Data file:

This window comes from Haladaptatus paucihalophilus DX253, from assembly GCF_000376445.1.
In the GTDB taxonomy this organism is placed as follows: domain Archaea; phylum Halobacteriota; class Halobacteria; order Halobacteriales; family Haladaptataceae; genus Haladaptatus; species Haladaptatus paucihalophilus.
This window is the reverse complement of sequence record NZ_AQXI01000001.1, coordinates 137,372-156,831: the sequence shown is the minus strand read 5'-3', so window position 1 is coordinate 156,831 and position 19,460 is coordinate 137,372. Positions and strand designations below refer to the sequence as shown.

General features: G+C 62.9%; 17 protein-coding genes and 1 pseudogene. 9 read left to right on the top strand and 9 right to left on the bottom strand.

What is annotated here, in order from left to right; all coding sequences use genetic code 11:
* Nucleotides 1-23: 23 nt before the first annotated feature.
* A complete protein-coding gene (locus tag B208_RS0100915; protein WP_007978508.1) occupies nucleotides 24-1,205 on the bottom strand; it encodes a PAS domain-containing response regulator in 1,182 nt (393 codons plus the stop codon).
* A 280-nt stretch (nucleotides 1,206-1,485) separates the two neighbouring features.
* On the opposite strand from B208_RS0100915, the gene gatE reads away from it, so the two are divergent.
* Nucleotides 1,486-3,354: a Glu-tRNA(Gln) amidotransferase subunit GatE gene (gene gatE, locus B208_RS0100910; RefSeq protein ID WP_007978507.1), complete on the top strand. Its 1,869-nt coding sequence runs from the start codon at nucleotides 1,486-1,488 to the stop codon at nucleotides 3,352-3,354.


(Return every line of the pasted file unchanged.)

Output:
This window comes from Haladaptatus paucihalophilus DX253, from assembly GCF_000376445.1.
In the GTDB taxonomy this organism is placed as follows: domain Archaea; phylum Halobacteriota; class Halobacteria; order Halobacteriales; family Haladaptataceae; genus Haladaptatus; species Haladaptatus paucihalophilus.
This window is the reverse complement of sequence record NZ_AQXI01000001.1, coordinates 137,372-156,831: the sequence shown is the minus strand read 5'-3', so window position 1 is coordinate 156,831 and position 19,460 is coordinate 137,372. Positions and strand designations below refer to the sequence as shown.

General features: G+C 62.9%; 17 protein-coding genes and 1 pseudogene. 9 read left to right on the top strand and 9 right to left on the bottom strand.

What is annotated here, in order from left to right; all coding sequences use genetic code 11:
* Nucleotides 1-23: 23 nt before the first annotated feature.
* A complete protein-coding gene (locus tag B208_RS0100915; protein WP_007978508.1) occupies nucleotides 24-1,205 on the bottom strand; it encodes a PAS domain-containing response regulator in 1,182 nt (393 codons plus the stop codon).
* A 280-nt stretch (nucleotides 1,206-1,485) separates the two neighbouring features.
* On the opposite strand from B208_RS0100915, the gene gatE reads away from it, so the two are divergent.
* Nucleotides 1,486-3,354: a Glu-tRNA(Gln) amidotransferase subunit GatE gene (gene gatE, locus B208_RS0100910; RefSeq protein ID WP_007978507.1), complete on the top strand. Its 1,869-nt coding sequence runs from the start codon at nucleotides 1,486-1,488 to the stop codon at nucleotides 3,352-3,354.